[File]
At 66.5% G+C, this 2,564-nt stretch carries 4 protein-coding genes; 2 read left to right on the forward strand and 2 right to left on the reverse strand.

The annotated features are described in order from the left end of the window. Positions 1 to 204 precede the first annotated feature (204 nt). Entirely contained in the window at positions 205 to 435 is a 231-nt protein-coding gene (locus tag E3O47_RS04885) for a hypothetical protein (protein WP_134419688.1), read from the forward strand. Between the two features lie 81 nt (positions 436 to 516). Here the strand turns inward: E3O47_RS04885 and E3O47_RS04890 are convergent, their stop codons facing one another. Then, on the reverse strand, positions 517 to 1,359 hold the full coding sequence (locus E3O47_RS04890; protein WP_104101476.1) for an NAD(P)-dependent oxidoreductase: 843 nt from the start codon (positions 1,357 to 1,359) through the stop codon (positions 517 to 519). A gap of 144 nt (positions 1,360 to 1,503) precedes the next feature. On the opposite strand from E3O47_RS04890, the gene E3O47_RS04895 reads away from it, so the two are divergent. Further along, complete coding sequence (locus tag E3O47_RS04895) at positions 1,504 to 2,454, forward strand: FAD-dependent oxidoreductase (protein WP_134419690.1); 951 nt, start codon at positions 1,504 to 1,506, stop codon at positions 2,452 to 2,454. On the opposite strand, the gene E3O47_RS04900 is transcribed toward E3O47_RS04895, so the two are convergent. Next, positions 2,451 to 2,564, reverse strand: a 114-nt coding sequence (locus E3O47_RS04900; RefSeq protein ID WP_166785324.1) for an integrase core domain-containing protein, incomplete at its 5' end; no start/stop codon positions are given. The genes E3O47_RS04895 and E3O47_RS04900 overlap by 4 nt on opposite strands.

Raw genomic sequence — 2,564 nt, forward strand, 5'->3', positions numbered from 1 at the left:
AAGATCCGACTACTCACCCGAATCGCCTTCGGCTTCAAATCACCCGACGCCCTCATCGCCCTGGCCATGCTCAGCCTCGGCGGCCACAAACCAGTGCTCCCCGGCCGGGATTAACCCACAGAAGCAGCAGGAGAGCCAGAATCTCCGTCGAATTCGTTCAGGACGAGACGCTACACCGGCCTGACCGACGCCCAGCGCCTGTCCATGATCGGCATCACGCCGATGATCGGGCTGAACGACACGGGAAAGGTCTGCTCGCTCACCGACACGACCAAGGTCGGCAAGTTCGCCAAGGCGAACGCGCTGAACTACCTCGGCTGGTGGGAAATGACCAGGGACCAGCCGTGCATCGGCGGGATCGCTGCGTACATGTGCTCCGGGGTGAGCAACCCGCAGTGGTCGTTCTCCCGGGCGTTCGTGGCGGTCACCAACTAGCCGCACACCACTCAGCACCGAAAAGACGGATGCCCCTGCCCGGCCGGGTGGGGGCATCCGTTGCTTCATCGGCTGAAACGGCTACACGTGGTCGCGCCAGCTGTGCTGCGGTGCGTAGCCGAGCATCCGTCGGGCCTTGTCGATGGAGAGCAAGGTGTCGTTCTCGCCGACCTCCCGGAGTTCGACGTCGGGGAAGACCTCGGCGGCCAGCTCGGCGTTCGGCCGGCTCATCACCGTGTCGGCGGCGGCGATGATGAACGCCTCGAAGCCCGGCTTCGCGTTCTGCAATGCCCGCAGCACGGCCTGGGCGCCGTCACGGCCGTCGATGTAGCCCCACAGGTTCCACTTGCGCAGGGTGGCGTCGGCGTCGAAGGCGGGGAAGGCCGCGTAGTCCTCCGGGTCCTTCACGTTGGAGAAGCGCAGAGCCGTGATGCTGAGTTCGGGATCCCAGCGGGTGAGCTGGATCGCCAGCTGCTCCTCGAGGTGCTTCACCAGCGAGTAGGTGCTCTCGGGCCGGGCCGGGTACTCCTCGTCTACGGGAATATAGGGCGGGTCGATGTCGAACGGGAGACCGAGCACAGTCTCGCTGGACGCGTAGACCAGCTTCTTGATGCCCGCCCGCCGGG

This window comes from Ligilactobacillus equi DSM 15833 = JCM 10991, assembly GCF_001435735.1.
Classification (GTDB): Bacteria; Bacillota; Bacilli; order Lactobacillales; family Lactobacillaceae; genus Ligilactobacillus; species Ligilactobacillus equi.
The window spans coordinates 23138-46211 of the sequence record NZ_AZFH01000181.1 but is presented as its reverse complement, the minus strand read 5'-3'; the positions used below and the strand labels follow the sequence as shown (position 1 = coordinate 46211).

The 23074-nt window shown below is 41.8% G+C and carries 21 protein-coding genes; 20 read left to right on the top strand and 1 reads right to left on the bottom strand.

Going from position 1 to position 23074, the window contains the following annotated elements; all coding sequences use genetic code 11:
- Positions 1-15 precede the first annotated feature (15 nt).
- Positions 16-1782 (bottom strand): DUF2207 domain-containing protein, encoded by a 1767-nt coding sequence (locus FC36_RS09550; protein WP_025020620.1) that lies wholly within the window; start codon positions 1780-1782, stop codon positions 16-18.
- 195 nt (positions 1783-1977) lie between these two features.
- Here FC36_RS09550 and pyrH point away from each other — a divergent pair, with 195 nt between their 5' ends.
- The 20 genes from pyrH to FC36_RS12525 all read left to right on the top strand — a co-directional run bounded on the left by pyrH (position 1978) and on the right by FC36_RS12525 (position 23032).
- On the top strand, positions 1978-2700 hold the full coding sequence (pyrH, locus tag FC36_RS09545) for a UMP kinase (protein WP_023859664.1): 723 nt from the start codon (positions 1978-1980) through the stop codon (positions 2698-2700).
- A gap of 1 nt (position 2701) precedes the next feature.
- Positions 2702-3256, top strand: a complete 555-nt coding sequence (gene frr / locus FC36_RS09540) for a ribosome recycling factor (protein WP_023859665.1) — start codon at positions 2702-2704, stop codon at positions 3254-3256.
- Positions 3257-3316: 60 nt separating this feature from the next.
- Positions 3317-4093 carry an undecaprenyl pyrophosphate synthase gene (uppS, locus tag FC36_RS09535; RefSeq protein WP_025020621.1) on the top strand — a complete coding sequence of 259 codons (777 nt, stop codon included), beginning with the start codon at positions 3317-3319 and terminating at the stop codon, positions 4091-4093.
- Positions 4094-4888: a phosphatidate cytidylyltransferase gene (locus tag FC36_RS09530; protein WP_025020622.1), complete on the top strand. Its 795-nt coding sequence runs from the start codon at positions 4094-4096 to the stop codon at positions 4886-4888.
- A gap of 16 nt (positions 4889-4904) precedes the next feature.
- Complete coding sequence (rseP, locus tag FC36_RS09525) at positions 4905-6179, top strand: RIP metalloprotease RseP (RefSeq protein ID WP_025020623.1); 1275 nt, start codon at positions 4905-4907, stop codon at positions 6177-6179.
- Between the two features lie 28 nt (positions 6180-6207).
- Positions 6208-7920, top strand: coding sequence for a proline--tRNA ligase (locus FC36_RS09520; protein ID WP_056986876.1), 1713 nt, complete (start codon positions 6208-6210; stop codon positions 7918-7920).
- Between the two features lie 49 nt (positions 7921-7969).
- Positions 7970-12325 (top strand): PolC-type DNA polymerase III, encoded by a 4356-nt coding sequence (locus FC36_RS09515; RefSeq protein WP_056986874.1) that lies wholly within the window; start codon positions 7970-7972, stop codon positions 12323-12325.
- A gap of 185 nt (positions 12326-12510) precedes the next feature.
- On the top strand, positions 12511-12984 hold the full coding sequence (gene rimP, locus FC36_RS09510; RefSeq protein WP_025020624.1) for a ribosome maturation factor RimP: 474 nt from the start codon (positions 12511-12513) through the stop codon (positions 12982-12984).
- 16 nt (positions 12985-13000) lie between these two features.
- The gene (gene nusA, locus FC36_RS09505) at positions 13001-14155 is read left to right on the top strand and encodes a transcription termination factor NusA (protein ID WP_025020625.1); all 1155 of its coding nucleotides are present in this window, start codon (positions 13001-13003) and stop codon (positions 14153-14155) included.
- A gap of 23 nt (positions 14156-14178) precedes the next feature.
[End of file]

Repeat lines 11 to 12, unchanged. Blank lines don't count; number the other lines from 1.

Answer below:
- Positions 16-1782 (bottom strand): DUF2207 domain-containing protein, encoded by a 1767-nt coding sequence (locus FC36_RS09550; protein WP_025020620.1) that lies wholly within the window; start codon positions 1780-1782, stop codon positions 16-18.
- 195 nt (positions 1783-1977) lie between these two features.